If you're not sure what I mean when I say, "listen to the market," this episode is for you.
Here’s a rare solo episode in which Ilise Benun answers a question that comes up over and over, “how exactly do you listen to the market” and then shares 6 different things to listen for when you’re listening to the market.
So listen here (or below) and learn….
If you want more on this idea, here are more posts about "listening to the market"
Read the transcript for episode #484: How to actually listen to the market.
You can talk and you can hear, but do you listen?
I mean really listen?
Perhaps you’ve heard my talking about “listening to the market” — but people often ask what exactly does that mean?
Today I’m answering that question.
First, to truly listen, we’ve got to ready our receptors — that means gearing our ears in two different ways:
- I want you to listen outwardly: to hear what they say (as well as what’s underneath what they may not be saying)
- I also want you to listen inwardly: to hear your response to whatever is (and isn’t) being said
People will tell you a lot — but only if you’re listening.
They will reveal themselves. They will share more than you imagine. But only if you let them. Only if you listen.
And this takes practice.
Once your listening ears are tuned in, there are 6 things I want you to listen for:
1. First, listen for stories (and story-starters). People love to tell stories. In fact, humans have been telling stories since cave dwellers painted walls with them. In an interaction, there is usually a story at the ready. For example, I recently asked my massage therapist, “Why do you do this work?” She said, “Because my guardian suggested massage therapy.” I could have said, “That’s great!” but instead, because I heard the story under the surface, I said, “What’s a guardian?” and I certainly learned a lot from there. So get curious. When your conversational-counterpart opens a window, jump through.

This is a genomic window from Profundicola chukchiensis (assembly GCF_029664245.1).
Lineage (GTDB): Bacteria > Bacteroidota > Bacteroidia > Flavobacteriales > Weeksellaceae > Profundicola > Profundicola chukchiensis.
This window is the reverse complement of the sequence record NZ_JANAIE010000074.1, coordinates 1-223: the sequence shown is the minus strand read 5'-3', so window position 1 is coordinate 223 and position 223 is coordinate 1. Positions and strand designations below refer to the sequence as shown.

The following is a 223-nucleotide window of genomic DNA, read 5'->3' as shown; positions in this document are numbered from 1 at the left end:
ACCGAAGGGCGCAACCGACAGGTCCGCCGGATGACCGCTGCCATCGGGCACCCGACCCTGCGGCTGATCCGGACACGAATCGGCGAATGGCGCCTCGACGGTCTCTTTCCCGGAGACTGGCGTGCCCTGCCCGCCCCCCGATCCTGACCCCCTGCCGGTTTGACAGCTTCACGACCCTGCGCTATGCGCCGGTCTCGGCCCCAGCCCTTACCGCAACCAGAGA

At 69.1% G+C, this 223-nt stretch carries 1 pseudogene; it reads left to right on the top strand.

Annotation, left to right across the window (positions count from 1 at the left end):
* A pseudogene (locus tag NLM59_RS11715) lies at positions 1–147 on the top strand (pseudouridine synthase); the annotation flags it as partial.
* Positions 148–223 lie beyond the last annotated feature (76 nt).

- Listen for openings, which can often come in the form of a story waiting to be told.
- Listen for clues, and words that allude to a story underneath.
- Take the bait. In my experience, it’s always worth it.
2. Next, listen for preferences. I was recently in Nashville at HOW Design Live, a big design conference. I heard people saying things like: “I love Nashville”; “I really hate air conditioning”; “I love frosted donuts — but not the ones with the cream inside.” People will openly and passionately share their preferences, and that is a great opening to ask, “Why?”
3. Listen for their plans. Focus on the future; a lot of information lives there. I like to ask, “What is your plan?” No matter what service you offer, this will open up all sorts of answers that you can dig in and ask “Why?” about. Another pointed question: “Do you need help implementing your plan?” You just might be talking to a prospect and not even know it until you ask about their plans
4. Listen for their pain. If someone is venting or ranting — pull up your chair. You certainly want a front row seat. This is hero-making-terrain. When someone divulges their pain points and needs, you can quickly learn where someone (maybe you?) can come in and solve their problems. Ask questions like: “What’s your biggest problem right now?” Or, “Have you ever worked with a copywriter / designer / coach like me? What bugged you about it?” Sometimes the pain isn’t obvious, to listen too for inklings of pain, as it may be hidden.